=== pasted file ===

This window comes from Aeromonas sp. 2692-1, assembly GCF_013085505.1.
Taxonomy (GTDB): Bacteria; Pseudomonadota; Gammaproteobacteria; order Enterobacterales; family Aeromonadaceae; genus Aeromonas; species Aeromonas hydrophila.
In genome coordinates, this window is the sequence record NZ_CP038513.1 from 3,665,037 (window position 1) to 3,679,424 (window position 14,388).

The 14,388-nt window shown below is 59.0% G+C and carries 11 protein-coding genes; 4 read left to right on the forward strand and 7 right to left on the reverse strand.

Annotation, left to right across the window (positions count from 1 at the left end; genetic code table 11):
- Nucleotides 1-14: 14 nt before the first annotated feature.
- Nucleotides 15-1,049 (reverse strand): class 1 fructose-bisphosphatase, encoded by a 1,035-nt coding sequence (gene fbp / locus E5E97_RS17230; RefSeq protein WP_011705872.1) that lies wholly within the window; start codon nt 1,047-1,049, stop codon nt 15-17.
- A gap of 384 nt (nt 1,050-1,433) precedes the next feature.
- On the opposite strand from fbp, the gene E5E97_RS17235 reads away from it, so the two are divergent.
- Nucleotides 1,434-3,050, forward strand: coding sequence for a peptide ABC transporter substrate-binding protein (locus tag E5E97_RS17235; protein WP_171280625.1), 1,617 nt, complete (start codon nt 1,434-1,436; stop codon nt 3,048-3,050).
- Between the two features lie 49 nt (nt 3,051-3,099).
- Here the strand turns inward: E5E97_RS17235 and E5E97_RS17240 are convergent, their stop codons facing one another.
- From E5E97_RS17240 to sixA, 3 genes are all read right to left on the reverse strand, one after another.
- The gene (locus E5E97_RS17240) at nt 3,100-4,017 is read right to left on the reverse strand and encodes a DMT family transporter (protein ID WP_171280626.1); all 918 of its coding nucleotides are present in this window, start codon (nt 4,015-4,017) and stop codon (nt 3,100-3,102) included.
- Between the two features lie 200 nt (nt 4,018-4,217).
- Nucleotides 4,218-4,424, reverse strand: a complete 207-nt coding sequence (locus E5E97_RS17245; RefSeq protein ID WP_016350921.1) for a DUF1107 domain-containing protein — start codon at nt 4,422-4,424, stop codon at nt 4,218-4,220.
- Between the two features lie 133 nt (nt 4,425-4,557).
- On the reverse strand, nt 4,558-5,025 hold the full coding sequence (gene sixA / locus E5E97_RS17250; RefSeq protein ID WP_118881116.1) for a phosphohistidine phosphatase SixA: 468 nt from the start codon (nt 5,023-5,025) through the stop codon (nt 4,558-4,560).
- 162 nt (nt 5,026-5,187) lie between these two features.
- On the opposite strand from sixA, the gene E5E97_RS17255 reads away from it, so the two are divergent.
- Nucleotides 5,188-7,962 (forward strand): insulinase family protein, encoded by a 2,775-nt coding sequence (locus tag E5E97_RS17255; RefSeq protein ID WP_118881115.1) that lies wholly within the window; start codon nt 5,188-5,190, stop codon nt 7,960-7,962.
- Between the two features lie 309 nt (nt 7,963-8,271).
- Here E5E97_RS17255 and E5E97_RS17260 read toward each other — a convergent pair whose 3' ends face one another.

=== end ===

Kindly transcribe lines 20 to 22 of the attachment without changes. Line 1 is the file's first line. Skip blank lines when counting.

- On the opposite strand from sixA, the gene E5E97_RS17255 reads away from it, so the two are divergent.
- Nucleotides 5,188-7,962 (forward strand): insulinase family protein, encoded by a 2,775-nt coding sequence (locus tag E5E97_RS17255; RefSeq protein ID WP_118881115.1) that lies wholly within the window; start codon nt 5,188-5,190, stop codon nt 7,960-7,962.
- Between the two features lie 309 nt (nt 7,963-8,271).